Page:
1. The ETUC regrets the unambitious nature of much of the EU Reform Treaty. There was a real opportunity to revive social Europe by extending qualified majority voting and by extending the competences of the Union to control the dark side of globalisation and rampant financial capitalism. What we have instead is a series of modest adjustments to the EU’s framework of rules, which will have only a limited impact on the process of deepening Europe’s capacity to act decisively in the world.
2. We understand the need for the EU to avoid a further period of institutional paralysis. We recognise too that there are important improvements in the text from a trade union view when compared to the Nice Treaty like the introduction of full employment as a goal and the concept of social market economy. In particular, the Charter of Fundamental Rights will become legally enforceable on member states although the UK and Polish opt out from the Charter of Fundamental Rights and other limitations on the Charter will inevitably adversely affect its value. The ETUC deplores this action by the UK and Polish Governments.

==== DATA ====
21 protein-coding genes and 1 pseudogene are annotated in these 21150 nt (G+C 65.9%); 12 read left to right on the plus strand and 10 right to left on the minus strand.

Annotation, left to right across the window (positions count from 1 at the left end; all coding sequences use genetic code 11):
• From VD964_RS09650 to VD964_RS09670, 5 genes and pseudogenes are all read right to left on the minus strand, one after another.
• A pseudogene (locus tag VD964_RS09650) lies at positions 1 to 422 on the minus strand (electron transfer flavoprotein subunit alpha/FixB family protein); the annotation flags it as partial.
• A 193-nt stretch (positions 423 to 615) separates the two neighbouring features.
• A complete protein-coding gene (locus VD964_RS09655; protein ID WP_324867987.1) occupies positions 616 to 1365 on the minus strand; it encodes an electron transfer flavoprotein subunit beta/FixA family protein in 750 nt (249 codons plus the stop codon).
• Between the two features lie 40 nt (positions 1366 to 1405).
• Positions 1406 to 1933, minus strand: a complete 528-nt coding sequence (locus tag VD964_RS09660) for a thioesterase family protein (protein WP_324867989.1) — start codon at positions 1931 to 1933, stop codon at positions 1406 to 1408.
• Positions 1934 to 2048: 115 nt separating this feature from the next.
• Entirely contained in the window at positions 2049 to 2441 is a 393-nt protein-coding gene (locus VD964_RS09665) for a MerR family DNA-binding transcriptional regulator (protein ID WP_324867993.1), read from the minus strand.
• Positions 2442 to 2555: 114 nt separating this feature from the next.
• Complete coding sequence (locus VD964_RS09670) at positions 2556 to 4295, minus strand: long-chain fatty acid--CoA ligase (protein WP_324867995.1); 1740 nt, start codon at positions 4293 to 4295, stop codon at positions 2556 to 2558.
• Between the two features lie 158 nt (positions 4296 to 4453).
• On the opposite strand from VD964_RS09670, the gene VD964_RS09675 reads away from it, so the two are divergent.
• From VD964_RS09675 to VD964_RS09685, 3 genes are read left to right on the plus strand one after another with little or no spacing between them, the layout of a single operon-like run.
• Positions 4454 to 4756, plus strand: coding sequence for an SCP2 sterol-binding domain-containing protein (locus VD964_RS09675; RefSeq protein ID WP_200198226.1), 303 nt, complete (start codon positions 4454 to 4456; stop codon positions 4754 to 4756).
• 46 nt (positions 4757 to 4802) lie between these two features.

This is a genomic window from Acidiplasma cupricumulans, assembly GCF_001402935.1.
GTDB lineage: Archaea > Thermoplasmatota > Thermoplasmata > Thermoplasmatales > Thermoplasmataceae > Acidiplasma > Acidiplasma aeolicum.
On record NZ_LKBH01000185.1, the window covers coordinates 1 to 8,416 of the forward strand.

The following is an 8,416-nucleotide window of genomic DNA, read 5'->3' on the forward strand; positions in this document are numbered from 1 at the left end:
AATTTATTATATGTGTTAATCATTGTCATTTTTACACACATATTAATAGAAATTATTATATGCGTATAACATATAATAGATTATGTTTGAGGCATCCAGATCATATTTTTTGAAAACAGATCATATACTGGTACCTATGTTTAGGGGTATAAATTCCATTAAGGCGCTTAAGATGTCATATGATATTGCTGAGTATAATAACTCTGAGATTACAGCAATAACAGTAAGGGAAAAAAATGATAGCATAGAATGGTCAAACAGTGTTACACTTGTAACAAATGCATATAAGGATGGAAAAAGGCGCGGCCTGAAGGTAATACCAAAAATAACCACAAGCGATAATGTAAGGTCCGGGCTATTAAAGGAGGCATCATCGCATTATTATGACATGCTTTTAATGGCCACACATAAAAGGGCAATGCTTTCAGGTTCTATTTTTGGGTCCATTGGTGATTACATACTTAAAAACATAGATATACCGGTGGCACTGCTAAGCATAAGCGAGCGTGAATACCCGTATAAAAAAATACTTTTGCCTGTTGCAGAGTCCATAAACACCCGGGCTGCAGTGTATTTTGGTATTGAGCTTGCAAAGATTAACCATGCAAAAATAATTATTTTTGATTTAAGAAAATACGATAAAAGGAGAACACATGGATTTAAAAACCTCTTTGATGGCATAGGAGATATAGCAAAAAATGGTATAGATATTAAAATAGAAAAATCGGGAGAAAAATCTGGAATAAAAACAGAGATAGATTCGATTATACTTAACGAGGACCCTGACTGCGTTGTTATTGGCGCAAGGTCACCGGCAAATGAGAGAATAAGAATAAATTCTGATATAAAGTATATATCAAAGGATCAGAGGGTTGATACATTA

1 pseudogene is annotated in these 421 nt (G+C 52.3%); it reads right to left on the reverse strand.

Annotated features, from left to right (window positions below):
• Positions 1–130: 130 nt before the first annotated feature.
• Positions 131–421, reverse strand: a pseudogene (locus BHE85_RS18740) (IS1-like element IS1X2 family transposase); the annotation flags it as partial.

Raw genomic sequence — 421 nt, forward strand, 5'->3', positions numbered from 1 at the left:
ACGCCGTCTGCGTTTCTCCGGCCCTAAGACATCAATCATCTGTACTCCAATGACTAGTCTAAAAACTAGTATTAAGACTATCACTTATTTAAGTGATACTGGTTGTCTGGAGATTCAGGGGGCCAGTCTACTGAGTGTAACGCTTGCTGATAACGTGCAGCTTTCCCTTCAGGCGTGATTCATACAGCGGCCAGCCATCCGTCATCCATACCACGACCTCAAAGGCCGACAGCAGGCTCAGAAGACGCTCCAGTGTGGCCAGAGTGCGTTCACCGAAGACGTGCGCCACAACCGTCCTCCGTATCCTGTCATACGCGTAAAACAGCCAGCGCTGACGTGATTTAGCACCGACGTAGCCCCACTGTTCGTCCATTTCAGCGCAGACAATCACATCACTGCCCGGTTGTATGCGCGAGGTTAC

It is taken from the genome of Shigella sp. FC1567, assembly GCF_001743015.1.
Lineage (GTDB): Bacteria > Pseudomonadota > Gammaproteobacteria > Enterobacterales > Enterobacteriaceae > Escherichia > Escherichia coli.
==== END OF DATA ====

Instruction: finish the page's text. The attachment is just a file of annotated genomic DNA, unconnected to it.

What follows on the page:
3. There may also be some confusion about exactly what ‘legally enforceable’ means in relation to member states. The ETUC would like a clear confirmation that there is no doubt that the Charter is legally binding on member states when the Treaty is ratified. Although an improvement to the Nice Treaty the ETUC is also concerned that, in the new text, there could be a lower profile recognition of the role of social partners than was the case in the former EU constitutional treaty. It is very important that the Social dialogue/partners section has the same legal value as the earlier section of the Treaty, is prominently featured, including in a declaration, and is clearly applicable beyond the limits of social policy.
4. On services of general interest, the ETUC welcomes the proposed new protocol, but underlines the need for a regulatory framework at EU level.
5. Once the Treaty is signed, the ETUC calls on the EU to move on and undertake a fundamental review of Europe and globalisation covering economic policy, the operation of financial markets, industry policy, including research and development and innovation, and giving new impetus to social Europe to help workers handle change. The ETUC will be mobilising behind a trade union programme for the next European Parliamentary elections in 2009.